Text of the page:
In this case, the Respondent commenced using the Domain Name for a purported fitness website under development only after the Complainant sent a cease and desist letter. There is no evidence of any demonstrable preparation to use the Domain Name for this purpose prior to notice of the dispute. Therefore, even if the Respondent’s website is a genuine, bona fide offering of goods or services, it does not pre-date notice of the dispute and does not suffice to confer a right or legitimate interest in accordance with paragraph 4(c)(i) of the Policy.
The Respondent is not commonly known by the Domain Name or a corresponding name. Nor has he made any legitimate non-commercial or fair use of the Domain Name or a corresponding name.
On the evidence, there is no other basis on which the Respondent could claim a right or legitimate interest in the Domain Name or a corresponding name. The second requirement of the Policy is satisfied.
C. Registered and Used in Bad Faith
The Complainant is probably the most famous department store in the world; it is most unlikely that the Respondent, a resident of the UK, had never heard of it. Furthermore, there is evidence that the Respondent offered the Domain Name for sale on eBay under the heading “High Brand Spelling Mistakes”. As well as being an indication of bad faith in accordance with paragraph 4(b)(i) of the Policy, this evidence contradicts the Respondent’s assertion that he had never heard of the Complainant.
There is also evidence that the Respondent has registered a number of other domain names similar to widely-known brands and offered them for sale on eBay. It appears that the Respondent has also directed such domain names to Sedo web pages containing links which generate click-through commissions. His explanation, that he did this in order to see how much traffic and clicks they generated before directing them to his personal website, is difficult to believe. However, if true, it implies that he registered such domain names in order to take advantage of their similarity to widely-known brands.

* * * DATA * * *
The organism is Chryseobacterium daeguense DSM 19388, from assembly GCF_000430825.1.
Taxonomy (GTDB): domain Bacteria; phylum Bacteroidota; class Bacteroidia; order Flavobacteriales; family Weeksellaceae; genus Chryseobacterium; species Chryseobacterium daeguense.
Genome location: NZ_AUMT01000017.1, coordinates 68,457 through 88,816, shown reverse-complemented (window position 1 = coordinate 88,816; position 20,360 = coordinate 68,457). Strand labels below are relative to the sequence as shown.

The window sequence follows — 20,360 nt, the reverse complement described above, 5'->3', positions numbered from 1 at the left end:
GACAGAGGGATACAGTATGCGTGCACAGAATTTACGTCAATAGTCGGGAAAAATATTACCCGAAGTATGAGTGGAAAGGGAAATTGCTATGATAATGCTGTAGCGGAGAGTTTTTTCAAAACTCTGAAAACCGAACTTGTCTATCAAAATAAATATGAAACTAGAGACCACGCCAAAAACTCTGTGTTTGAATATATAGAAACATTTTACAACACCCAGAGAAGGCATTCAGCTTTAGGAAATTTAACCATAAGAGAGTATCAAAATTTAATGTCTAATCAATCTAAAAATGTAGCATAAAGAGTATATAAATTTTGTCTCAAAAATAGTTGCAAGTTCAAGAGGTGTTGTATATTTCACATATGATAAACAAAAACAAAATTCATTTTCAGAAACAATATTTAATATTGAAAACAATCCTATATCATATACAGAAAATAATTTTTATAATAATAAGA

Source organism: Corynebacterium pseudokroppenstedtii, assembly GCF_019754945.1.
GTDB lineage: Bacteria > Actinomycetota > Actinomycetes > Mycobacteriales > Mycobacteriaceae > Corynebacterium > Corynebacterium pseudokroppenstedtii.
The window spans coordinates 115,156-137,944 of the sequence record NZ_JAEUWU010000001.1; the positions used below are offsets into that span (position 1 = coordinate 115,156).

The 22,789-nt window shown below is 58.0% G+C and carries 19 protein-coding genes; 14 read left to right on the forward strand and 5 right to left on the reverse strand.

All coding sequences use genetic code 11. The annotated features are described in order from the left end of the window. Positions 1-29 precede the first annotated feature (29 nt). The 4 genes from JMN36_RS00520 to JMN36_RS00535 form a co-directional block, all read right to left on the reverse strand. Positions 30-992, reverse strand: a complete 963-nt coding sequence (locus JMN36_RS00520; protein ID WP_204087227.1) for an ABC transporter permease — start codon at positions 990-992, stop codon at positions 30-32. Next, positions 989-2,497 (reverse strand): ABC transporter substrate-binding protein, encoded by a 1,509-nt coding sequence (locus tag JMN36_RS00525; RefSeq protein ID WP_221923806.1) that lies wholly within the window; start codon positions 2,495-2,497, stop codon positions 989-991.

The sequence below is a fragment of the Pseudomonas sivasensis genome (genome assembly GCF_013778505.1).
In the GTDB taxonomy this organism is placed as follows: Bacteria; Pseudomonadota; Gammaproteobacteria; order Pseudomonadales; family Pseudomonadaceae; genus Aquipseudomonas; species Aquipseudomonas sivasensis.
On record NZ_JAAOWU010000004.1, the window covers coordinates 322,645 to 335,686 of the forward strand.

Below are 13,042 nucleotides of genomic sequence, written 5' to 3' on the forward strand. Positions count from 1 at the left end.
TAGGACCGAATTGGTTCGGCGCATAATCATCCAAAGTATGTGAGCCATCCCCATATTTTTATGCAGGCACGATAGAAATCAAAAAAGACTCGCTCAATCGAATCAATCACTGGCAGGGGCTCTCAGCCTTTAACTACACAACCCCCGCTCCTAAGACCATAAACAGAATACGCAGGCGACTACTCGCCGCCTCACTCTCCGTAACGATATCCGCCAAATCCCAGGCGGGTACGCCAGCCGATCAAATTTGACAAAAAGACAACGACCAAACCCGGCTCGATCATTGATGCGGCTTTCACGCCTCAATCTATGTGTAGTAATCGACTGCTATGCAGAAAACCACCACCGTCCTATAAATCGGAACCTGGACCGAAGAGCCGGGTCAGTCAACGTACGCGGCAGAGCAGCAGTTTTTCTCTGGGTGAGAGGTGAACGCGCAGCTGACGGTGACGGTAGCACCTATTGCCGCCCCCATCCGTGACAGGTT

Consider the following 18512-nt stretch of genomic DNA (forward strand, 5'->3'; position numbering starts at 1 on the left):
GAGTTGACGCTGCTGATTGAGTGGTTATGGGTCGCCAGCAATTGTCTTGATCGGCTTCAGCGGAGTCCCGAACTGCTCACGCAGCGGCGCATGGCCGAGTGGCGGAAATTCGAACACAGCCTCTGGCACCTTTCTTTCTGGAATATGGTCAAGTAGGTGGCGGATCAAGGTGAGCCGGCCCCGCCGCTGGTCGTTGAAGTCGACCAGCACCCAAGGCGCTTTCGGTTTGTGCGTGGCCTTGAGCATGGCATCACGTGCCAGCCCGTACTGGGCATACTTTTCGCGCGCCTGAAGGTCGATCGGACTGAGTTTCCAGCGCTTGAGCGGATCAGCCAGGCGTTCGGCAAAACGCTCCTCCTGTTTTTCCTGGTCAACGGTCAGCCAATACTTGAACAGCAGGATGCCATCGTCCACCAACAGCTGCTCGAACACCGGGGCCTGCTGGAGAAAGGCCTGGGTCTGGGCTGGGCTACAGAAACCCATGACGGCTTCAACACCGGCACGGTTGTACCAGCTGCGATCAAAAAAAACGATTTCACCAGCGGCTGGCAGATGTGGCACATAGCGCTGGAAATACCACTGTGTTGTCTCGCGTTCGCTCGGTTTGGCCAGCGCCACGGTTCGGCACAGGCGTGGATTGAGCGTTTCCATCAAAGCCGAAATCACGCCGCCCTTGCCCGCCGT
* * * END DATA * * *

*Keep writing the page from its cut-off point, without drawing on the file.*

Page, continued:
The Respondent’s website promotes the fitness training services of a Patricia Harrod. However, he made no mention of this when replying to the Complainant’s cease and desist letter, and he has provided no evidence of any association with any person genuinely called Patricia Harrod. According to his evidence, he claimed that his mother was operating the website, but there is no evidence that her name is “Harrod” and this seems unlikely, since his surname is apparently “Crutchley”.
Viewing the evidence as a whole, the Panel is satisfied that the Respondent registered the Domain Name in order to take advantage of its confusing similarity to the Complainant’s widely-known mark, in particular by selling it for valuable consideration and by obtaining click-through commissions from links on a Sedo page pending sale.
The Panel also considers that the current purported use of the Domain Name for a website offering fitness related goods or services is not genuine, but rather is a bad faith attempt to parry this Complaint, with the intention of selling the Domain Name later. Alternatively, if the Respondent genuinely intends to offer or promote goods and services through this website, the Respondent is seeking in bad faith to take advantage of traffic generated by confusion with the Complainant’s mark.
The Panel concludes that the Domain Name was registered and is being used in bad faith. The third requirement of the Policy is satisfied.
For all the foregoing reasons, in accordance with paragraphs 4(i) of the Policy and 15 of the Rules, the Panel orders that the Domain Name, <harrodstore.com>, be transferred to the Complainant.
Dated: February 8, 2008